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Stories from the 1981 Tennessee State Fair
By Spalding Gray

 

PT - 9

 

September 21. Breakfast. I waved to Priscilla, "Hi, Priscilla." She was spraying her driveway. She waved back. Maybe I could get something going with her. I hadn't seen her up close yet. 1 was afraid of seeing her up close. Randy was talking about buying a couple of highstrikers. The highstriker is that contraption you hit with a hammer, and, if you hit it hard enough, it pushes a lead weight up to ring the bell, but the lead weight rarely gets up to the bell. He said we could make $ 1,000 in a weekend. He was starting to get the money craving, and I was starting to catch it from him, because there's nothing else to catch down there. So he was saying we could make $1,000 if we bought highstrikers and the guy only wants $475. The guy who wanted to sell the strikers lived in a trailer next to Randy's truck. He wanted to sell everything. He even wanted to sell his trailer. He said he'd throw in the highstrikers and the house trailer and the congo bars and the widgets, and we could have the whole thing for $2,000.

So Randy said, "What do you want just for the highstrikers?" He said, "$475." I said I was not so sure but I was beginning to get the idea: maybe I should buy one. I could make a lot of money at Washington Square when I got back. Or I could go down to Canal Street to the flea market. I'd wear sunglasses. It would be a good chance to make fun of macho men. I could get behind the highstriker and say, "Hey, big boy, got your eyes full? Take a quick look. Want to win a prize?" But I could never think of what prize to give. I felt it had to be a good prize. Randy said, "Oh, give them junk. They don't give a shit; they just want to lose their money." So I walked down to the midway, and I saw people indeed did want to lose their money. The big guy who ran the highstriker hit the bell before anyone came into the fair, so he knew how much strength it took, and then he adjusted it. If a bigger guy came he could just reach under and adjust it. Nobody ever rang that bell. Nobody ever won any of the junk ashtrays.

I gave up on the highstrikers and walked up the midway and came across a most insidious recording coming from one of those white milkshake trucks where they sell milkshakes out the back. These people lived with this recording day and night. And it ran slightly slowed down, so it was even weirder:  Walk right in. Let's all have one now. How many please? Cold, sweet, refreshing. Everybody have one. Come in. Come right in. By golly, you'll like this all right. It's so good you'll be surprised. How many?

Come in everybody. Let's all have one. How many please? Yeah, you'll like this all right. It really is good. Everybody's entitled to one. Come right in. It's cold, sweet, refreshing. So smooth and sweet. So rich and creamy. How many please? Yes sir, yes ma'am. Come right in, you're next. We made one for you. Come right in and have one. Here you are. What flavor do you like? We made your favorite flavor. Cones and shakes for everyone. Come right in. Walk right in. This went on from ten in the morning 'til one in the morning. These people worked with it all day.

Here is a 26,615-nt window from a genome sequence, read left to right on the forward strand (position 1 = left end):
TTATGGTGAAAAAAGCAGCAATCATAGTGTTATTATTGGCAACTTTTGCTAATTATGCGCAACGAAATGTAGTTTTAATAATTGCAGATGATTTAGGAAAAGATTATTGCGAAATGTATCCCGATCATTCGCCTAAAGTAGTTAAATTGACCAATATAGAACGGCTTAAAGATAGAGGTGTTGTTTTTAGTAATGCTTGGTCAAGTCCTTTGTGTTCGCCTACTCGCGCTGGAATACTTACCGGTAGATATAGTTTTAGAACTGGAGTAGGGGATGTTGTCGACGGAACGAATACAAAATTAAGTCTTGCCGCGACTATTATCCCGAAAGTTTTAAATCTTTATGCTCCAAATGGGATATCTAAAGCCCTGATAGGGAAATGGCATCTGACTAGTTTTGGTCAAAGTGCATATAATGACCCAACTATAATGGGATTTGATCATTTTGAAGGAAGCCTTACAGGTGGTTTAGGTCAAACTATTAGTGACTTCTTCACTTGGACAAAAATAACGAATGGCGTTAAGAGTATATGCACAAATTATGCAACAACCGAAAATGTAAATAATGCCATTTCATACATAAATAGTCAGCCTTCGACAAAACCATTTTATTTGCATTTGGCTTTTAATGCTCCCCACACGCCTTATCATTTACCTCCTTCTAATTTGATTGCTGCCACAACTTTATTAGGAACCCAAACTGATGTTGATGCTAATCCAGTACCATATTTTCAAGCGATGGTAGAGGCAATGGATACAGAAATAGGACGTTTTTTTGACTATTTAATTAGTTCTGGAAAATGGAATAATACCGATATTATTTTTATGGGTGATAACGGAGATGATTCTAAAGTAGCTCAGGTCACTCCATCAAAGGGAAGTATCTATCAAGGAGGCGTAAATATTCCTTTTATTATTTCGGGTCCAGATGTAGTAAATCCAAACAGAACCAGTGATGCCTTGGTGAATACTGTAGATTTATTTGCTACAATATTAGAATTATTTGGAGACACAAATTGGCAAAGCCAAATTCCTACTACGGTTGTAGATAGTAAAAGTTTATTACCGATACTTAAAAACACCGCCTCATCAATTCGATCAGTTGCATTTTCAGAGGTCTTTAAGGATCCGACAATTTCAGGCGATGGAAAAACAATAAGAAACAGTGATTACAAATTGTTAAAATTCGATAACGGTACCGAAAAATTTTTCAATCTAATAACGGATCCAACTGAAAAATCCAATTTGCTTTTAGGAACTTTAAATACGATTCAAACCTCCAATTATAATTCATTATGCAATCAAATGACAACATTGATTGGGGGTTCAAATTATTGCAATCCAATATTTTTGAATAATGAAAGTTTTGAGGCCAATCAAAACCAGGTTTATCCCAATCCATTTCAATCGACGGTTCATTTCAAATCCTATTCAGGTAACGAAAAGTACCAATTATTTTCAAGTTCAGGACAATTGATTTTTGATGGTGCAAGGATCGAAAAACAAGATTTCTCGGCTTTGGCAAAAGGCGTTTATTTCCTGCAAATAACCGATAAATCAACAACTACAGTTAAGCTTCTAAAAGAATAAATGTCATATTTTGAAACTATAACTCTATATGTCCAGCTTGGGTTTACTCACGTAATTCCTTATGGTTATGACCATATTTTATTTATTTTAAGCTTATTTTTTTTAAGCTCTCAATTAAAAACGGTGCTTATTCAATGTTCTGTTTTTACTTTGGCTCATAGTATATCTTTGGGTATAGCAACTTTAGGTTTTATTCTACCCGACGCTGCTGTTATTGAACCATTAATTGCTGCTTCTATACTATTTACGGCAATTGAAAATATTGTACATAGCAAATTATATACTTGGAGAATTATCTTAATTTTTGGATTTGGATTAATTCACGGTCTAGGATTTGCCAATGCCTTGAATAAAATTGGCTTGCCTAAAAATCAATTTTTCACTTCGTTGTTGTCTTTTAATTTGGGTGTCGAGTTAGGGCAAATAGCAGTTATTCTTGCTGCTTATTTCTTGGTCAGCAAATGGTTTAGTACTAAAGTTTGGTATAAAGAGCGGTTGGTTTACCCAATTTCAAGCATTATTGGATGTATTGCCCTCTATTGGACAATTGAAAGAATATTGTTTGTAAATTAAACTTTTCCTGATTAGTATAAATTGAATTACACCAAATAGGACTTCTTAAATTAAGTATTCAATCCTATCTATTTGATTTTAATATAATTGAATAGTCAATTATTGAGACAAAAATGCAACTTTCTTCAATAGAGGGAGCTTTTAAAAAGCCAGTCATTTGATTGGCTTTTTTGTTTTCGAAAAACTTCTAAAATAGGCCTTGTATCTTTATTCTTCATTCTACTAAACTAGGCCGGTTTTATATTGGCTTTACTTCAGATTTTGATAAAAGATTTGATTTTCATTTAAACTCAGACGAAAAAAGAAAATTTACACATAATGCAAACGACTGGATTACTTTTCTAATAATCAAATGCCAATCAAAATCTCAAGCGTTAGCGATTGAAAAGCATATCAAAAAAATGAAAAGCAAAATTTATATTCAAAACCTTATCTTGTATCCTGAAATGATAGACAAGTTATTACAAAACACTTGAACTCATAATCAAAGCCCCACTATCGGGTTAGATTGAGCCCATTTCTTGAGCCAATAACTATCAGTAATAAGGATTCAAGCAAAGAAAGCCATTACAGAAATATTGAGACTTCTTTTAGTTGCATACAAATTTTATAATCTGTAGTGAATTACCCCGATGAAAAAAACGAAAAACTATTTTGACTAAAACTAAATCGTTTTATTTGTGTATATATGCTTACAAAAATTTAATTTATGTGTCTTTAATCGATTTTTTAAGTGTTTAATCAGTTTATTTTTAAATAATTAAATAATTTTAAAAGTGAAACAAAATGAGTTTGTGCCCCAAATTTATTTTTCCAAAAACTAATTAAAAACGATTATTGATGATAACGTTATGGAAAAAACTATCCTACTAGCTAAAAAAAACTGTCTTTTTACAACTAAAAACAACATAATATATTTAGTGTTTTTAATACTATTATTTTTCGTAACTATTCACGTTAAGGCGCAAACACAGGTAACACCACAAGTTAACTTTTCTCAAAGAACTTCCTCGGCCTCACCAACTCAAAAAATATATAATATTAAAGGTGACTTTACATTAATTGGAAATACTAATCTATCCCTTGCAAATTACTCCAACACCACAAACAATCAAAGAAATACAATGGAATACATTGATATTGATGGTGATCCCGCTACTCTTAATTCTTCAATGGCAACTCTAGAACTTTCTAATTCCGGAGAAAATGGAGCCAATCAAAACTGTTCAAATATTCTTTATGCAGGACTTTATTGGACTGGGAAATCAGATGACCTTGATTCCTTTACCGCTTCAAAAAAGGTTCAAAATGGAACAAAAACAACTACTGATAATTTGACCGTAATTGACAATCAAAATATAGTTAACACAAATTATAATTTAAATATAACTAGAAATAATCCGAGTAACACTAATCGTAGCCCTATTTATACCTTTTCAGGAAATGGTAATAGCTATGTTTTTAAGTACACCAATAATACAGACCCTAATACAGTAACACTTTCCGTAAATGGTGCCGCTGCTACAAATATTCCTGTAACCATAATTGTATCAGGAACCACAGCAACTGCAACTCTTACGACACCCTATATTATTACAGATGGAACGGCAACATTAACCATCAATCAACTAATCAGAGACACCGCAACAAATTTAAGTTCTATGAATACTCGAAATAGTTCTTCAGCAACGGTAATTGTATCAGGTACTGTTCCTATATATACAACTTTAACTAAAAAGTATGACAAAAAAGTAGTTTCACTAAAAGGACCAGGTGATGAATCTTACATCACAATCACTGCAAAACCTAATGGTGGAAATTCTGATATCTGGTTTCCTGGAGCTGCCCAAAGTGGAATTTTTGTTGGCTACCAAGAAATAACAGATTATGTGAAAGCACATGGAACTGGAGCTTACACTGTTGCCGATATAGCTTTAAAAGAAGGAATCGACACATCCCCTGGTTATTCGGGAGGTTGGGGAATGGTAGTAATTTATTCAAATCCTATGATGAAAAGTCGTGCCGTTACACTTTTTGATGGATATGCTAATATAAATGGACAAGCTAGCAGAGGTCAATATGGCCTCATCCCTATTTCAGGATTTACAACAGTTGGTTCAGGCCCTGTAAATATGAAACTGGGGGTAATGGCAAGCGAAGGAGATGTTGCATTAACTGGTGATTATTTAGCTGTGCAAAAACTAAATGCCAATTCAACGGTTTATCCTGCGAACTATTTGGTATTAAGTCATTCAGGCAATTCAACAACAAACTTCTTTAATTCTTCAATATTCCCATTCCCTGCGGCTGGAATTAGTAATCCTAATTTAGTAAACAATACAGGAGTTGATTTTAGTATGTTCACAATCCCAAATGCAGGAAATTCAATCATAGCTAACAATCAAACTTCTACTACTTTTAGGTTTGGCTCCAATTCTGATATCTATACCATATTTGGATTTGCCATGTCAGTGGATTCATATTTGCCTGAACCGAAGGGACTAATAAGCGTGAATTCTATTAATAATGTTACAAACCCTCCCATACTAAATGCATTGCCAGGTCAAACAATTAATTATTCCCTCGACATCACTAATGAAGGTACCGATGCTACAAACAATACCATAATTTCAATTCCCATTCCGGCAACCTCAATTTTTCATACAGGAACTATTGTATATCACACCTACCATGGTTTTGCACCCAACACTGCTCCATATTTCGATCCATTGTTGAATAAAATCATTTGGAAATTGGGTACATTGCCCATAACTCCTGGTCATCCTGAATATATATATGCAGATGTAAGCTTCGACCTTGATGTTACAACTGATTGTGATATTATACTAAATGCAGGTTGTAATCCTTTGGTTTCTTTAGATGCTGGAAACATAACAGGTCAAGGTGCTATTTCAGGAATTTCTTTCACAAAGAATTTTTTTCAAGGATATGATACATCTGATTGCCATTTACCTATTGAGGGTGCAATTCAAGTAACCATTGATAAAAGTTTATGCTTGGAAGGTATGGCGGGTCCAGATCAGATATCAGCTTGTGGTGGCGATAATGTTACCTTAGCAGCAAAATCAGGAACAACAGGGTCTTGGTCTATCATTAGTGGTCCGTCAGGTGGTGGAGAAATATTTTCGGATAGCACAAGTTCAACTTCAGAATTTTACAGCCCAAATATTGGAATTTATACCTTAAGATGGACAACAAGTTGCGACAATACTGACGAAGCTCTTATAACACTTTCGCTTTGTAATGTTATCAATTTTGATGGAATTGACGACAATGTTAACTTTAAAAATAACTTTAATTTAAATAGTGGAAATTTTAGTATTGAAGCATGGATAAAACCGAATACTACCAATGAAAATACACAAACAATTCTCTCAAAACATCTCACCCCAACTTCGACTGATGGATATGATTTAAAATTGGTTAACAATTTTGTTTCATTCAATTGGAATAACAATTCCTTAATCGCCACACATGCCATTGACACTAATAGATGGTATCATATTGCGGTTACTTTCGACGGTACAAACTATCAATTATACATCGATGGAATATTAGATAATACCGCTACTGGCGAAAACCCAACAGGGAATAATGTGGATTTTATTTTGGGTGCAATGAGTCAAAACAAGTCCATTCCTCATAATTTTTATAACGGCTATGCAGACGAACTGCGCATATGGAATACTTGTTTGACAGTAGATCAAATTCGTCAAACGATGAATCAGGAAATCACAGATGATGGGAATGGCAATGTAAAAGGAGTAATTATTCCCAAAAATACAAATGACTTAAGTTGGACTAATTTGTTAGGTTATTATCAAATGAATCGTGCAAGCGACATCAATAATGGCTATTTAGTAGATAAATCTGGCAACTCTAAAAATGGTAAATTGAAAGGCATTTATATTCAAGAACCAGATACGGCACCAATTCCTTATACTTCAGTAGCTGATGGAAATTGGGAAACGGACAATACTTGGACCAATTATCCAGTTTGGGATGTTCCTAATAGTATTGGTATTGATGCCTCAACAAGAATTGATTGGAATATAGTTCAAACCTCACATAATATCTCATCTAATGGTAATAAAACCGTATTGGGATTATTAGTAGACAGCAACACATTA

I felt assaulted by the carnival and went up on the hill to rest under an elm tree. It was very warm, and I kind of dozed there. That particular day I watched nine-year-old boys practice pick pocketing: one would stick a piece of paper in his back pocket and the other would walk up and bump into his friend and grab the paper and go, "Oh, excuse me, sir!" and then he'd say, "Did you feel it?" "Yeah, I felt it... you better try again."

I went down for my cocktail hour... five o'clock ... life was beginning to be a holiday ... put down the back gate. Randy started trying to get me drunk during the cocktail hour. He thought he could get me to geek so he could take my picture. Wanted me to go into the pit with the snake. So I did get a little drunk, and I said I'd give it a try. We started over. When we got there Maurice said that if I had a subconscious fear of the snake it would pick up on it and might bite me. So I said, "I'm not going in there." I don't know my subconscious because it's subconscious, so I figured there's no sense taking a risk. While we discussed this a sonic battle began. The Giant Himalaya had its sound up so loud that no one could hear the B. J. Reed show. So Maurice turned the B. J. Reed show recording way up. And then the Pickled Punk Show couldn't be heard so they turned theirs up:  "World's strangest babies ..."

And "I can't get no satisfaction . ..," coming from the Himalaya.

The cacophony was driving me completely mad, so I walked off the fairground and got lost in suburban Nashville. 1 didn't know where the fairground was, and a cab came rolling by me slowly, making a hissing, raking metal sound and pulled to a stop. The old guy behind the wheel said, "I lost my brakes. I was coming back from the airport and I lost my brakes." And I said, "Well, how do you get back to the carnival?" He said, "Well, I'll give you a ride." So he gave me a ride without brakes back to the fairgrounds.

 

To be Continued

 


Special Thank to Kathleen Russo, the Estate of Spalding Gray and www.spalding.com official website of Spalding Gray

All stories are re-printed with the permission of the Estate of Spalding Gray

All stories are copyrighted Spalding Gray & Spalding Gray Estate and posted here with their expressed permission,


 

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